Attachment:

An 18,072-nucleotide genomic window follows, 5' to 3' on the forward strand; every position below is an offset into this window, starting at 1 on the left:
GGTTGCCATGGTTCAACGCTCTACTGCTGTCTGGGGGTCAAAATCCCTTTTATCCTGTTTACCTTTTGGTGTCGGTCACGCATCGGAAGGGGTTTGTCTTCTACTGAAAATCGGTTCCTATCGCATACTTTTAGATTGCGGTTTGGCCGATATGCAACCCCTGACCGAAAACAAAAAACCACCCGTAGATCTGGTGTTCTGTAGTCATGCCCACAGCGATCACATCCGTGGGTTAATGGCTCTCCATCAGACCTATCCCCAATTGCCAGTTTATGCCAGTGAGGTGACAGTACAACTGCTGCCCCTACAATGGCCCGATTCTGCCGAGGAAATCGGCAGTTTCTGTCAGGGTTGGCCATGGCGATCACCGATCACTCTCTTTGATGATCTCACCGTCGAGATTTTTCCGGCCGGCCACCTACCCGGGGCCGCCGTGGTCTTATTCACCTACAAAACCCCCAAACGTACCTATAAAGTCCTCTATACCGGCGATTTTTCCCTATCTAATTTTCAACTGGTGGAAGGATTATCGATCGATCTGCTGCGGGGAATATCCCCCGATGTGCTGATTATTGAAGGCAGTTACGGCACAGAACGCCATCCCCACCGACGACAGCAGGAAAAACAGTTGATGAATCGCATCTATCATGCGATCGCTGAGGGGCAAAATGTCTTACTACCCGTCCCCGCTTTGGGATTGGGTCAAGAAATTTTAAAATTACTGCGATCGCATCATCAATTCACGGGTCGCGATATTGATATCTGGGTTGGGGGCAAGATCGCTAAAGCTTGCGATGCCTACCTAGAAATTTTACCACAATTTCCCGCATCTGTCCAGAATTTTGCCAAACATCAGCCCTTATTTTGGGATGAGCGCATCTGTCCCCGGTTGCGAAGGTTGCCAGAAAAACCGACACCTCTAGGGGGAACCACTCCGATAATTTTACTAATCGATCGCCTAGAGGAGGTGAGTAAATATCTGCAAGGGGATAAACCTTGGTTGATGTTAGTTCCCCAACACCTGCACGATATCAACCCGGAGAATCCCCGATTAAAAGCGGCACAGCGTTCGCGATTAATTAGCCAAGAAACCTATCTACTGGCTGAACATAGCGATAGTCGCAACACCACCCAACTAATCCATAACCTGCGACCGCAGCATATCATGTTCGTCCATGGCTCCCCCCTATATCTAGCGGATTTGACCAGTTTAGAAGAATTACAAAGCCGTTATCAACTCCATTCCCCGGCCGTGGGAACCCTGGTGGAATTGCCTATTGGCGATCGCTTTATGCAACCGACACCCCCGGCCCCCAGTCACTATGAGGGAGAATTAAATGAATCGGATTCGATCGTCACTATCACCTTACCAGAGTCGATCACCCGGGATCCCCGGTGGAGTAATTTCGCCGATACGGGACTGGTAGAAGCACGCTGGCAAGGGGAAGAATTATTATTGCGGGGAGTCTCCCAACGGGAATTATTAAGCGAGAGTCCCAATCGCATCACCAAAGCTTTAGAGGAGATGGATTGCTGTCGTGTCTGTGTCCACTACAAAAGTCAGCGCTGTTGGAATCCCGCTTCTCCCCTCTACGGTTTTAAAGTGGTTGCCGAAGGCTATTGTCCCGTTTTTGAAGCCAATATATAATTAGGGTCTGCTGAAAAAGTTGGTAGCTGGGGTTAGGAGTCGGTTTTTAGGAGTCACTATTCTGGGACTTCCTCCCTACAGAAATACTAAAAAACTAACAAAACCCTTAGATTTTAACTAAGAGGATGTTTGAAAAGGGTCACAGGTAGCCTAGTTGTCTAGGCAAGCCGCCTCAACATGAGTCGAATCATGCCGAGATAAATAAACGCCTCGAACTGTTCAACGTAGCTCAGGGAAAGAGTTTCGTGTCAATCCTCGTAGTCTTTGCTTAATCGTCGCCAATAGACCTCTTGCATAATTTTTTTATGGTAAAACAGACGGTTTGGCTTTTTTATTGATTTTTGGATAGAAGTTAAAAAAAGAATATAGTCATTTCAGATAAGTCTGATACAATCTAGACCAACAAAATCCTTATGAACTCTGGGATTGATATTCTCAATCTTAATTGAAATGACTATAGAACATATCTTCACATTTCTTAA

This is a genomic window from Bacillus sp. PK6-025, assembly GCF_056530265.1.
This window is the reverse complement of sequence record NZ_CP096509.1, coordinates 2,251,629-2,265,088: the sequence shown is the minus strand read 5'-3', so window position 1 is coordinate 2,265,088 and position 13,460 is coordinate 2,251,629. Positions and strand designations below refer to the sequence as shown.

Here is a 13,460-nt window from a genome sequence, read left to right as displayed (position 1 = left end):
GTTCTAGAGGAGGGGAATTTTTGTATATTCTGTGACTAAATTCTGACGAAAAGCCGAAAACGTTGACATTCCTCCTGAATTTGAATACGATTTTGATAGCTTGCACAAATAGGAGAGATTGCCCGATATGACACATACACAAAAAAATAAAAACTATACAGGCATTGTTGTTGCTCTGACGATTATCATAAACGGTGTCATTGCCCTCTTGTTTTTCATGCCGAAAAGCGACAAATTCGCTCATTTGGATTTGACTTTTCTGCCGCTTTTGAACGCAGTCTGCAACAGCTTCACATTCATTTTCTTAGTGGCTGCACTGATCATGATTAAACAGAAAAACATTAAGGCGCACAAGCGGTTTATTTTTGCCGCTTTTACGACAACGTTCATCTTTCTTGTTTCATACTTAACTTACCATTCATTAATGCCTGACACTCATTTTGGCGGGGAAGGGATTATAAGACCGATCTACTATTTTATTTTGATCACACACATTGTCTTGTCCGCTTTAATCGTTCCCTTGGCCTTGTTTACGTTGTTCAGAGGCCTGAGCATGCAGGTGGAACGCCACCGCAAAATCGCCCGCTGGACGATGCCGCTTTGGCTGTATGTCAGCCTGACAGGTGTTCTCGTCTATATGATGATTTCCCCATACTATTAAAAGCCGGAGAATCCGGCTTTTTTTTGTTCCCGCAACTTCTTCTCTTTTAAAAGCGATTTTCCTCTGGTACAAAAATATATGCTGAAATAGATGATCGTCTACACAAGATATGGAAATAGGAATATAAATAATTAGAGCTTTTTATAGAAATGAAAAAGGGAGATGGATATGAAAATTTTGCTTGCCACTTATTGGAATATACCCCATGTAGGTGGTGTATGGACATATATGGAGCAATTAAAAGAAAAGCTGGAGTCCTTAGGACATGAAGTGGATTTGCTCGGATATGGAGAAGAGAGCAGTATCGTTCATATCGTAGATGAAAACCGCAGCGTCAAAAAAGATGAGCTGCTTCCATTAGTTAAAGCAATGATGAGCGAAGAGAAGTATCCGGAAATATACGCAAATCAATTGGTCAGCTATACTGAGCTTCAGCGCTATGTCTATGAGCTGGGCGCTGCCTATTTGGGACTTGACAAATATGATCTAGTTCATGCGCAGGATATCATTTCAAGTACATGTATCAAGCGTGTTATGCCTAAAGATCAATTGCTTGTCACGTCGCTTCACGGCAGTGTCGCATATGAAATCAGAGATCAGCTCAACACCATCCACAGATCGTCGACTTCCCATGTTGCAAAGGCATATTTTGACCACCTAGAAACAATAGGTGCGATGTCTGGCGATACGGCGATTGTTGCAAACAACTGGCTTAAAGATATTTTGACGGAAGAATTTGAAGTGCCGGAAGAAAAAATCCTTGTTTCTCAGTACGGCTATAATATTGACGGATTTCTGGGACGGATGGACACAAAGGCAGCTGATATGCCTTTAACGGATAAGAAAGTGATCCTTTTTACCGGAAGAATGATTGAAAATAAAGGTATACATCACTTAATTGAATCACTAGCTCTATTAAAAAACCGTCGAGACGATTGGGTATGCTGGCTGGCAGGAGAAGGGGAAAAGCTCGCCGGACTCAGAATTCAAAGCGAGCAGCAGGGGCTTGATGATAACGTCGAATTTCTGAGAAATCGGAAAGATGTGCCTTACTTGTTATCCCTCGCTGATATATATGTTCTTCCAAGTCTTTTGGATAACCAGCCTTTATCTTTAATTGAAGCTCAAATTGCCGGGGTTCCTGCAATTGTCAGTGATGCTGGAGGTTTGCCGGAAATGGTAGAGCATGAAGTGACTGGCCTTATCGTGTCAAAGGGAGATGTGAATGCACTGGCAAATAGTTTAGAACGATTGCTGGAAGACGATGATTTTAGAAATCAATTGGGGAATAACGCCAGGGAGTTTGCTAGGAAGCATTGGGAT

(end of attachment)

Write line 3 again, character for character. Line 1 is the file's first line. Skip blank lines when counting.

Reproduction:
This is a genomic window from Bacillus sp. PK6-025, assembly GCF_056530265.1.